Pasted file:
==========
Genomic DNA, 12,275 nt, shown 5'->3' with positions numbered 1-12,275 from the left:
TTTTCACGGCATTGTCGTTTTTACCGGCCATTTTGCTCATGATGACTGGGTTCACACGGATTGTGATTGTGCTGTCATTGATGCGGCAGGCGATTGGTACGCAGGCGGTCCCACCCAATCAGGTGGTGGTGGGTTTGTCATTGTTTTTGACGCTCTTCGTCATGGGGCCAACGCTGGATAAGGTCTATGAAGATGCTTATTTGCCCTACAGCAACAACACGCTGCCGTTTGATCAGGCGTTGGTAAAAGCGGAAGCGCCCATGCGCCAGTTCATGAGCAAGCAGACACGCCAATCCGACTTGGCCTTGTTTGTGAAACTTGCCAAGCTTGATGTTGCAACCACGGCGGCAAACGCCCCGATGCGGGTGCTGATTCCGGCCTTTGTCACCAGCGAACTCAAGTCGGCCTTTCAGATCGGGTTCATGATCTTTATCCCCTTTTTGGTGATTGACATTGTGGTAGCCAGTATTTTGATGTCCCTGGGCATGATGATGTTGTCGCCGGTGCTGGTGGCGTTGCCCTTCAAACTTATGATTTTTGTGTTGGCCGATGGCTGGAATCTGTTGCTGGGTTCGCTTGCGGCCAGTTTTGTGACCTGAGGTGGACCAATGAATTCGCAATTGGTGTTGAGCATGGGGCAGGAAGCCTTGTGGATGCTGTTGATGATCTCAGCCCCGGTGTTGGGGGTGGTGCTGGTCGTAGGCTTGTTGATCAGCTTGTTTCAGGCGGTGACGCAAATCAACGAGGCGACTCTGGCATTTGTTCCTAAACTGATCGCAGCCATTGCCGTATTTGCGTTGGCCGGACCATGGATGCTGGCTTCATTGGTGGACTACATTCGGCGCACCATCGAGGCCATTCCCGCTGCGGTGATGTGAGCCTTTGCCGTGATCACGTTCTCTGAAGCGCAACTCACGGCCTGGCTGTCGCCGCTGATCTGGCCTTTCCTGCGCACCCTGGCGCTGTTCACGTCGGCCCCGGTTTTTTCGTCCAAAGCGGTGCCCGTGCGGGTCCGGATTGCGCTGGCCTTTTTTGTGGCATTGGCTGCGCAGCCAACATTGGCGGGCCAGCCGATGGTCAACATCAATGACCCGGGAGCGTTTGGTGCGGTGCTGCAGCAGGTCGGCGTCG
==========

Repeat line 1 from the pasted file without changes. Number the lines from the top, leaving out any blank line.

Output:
Genomic DNA, 12,275 nt, shown 5'->3' with positions numbered 1-12,275 from the left: